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What do I need to know about VAT?

VAT or value added tax is a charge added to goods and services. VAT can only be charged if a business is registered for VAT, at the following three rates: standard, reduced and zero. In this article we look at what VAT is, how to calculate it and the effect VAT has on your customers.

What is VAT?

Value added tax or VAT is a tax which is charged when a VAT registered business sells goods or services. It is a sales tax collected by businesses on behalf of the government.

A business which is registered for VAT will charge VAT to its customers at a rate set by HM Revenue & Customs (HMRC). The rate will be dependent on what is being sold, though most supplies are taxed at 20%. The customer pays the VAT to the supplier at the same time as paying for the goods. The supplier collects the VAT and pays it over to HMRC periodically. 

This additional income does not belong to the business that charged the VAT. 

Where the customer is VAT registered themselves, VAT charged to them can be reclaimed from HMRC (there are special rules for this) . The amount payable or receivable is calculated by completing a VAT return

NB – It is always worth checking any purchase invoices prepared by your supplier to make sure the VAT charged to you is correct. 

What is the rate of VAT?

There are three rates of VAT. The rate to be charged by the business is predetermined based on the item that is being sold or the service being offered. The rates are:

  • Standard rate at 20% – this applies to the majority of goods and services
  • Reduced rate at 5% – gas and electricity used in the home for example
  • Zero rate at 0%  – includes books and newspapers, children’s clothing, public transport and most food (excluding meals-in and takeaways).

How do I calculate VAT? Use the attached document below to calculate gross to net and net to gross VAT amounts. To download a copy click on the button labelled Calculating VAT.xlsx. 

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When do I have to charge VAT?

A business will need to charge VAT when:

  • it is VAT registered (this could be because they have registered compulsorily or voluntarily) and
  • it has as made a taxable supply (sale of goods or services).

A business’ taxable sales will include any items sold where VAT has been charged at any of the above rates (even zero rate). 

Certain items will be exempt for VAT (for example insurance, education, and training, subscriptions, doctors and dentist services) or completely outside the scope for VAT such as employment income and dividends received. These items will not be included in your taxable sales figure (for VAT purposes).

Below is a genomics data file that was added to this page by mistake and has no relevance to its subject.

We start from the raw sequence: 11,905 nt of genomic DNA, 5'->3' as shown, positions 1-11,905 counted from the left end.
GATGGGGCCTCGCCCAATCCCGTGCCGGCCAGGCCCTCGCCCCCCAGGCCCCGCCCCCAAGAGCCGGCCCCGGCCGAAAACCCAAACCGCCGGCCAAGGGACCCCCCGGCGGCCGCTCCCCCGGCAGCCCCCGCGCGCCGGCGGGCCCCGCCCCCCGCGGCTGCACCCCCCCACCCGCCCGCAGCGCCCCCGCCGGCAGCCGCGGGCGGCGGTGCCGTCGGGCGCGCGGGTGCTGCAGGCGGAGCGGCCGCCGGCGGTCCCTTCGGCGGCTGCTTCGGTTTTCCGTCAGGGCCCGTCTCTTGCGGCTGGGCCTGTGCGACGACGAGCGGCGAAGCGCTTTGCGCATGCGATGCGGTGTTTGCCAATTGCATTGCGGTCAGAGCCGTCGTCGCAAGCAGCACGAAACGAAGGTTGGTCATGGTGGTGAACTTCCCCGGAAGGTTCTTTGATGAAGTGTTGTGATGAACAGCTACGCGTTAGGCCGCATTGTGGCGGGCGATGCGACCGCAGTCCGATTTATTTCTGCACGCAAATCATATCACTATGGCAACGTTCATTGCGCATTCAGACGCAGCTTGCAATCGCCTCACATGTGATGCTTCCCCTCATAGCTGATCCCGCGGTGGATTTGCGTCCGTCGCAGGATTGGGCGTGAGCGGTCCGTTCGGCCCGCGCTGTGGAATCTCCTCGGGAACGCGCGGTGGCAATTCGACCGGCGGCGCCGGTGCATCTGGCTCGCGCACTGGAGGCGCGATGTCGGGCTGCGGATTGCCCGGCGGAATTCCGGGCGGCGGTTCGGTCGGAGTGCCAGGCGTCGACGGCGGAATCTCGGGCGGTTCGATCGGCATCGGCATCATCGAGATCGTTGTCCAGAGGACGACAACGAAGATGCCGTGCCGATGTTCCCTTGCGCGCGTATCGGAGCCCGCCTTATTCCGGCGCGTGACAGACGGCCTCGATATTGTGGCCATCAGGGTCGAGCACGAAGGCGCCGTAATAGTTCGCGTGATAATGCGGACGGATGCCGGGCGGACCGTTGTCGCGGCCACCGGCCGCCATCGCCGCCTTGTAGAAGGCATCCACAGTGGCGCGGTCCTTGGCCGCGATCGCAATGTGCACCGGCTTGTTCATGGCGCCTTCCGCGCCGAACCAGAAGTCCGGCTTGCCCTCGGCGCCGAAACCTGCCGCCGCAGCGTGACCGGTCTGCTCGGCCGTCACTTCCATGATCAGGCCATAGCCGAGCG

From a sales perspective, you will need to state the rate of VAT applicable to that sale when you are preparing your sales invoices.

If you use a software package you will only need to do this once when loading your product list into the system. Once the rate of VAT has been set, each product will be allocated a code. These codes will then be used when preparing invoices and the VAT (at the relevant rate) will be calculated.

Many businesses prepare their own VAT returns but if you are unsure on any aspect of this then a bookkeeper or accountant will be able to advise you. 

For an overview of whether the items you are selling should include VAT or not, the following link may be useful: https://www.gov.uk/guidance/rates-of-vat-on-different-goods-and-services

1:52

Video: How does VAT work?

by Informi

In this short video we explain when VAT is applied, how it is collected and how VAT practices differ between business and private sales. The law around VAT registration is also covered.

Will VAT affect my customers?

When you become VAT registered you will need to start keeping VAT records showing details of the VAT you have been charged and the VAT you have charged your customers. 

Assuming you want to retain as much of the sale yourself as before – i.e you don’t want to charge the customer the same in total but now give some of it to HMRC for VAT – then the price that your customer pays will automatically increase. For example, if you aren’t VAT registered and sell  a product for £100 then this is the total amount your customer will pay. Once you become VAT registered, VAT will be charged on top and so the cost of the product being sold to your customers will increase by 20%  to £120.  

Where the customer themselves is VAT registered, they will be indifferent to your VAT status as any VAT charged to them can be reclaimed (rules do apply here though as some VAT charged is non reclaimable e.g. VAT on a car purchase). However, where you are in business and selling to a private customer then they are unable to reclaim the VAT which makes you now more expensive and possibly less competitive. 

Think about a painter and decorator that does work in both commercial and private properties. The VAT charged on the commercial work maybe isn’t an issue, because the customer is likely to be VAT registered and will be able to recover the VAT charged to them. The private customer won’t be able to do this and may instead look for a painter and decorator that is not VAT registered or offers a cheaper service and in turn pay less for the service.

However, a small business that is VAT registered can be very appealing to other businesses and customers: it gives the impression of being bigger and more established.   

 

 

 

Quiz: Can you calculate VAT?

You have sold two products. The net sales price for the first product is £375. The VAT will be charged at the reduced rate. What would the amount of VAT for this item be?

The sales price for the second product includes VAT charged at the standard rate. The total is £600. What would the amount of VAT for this item be?

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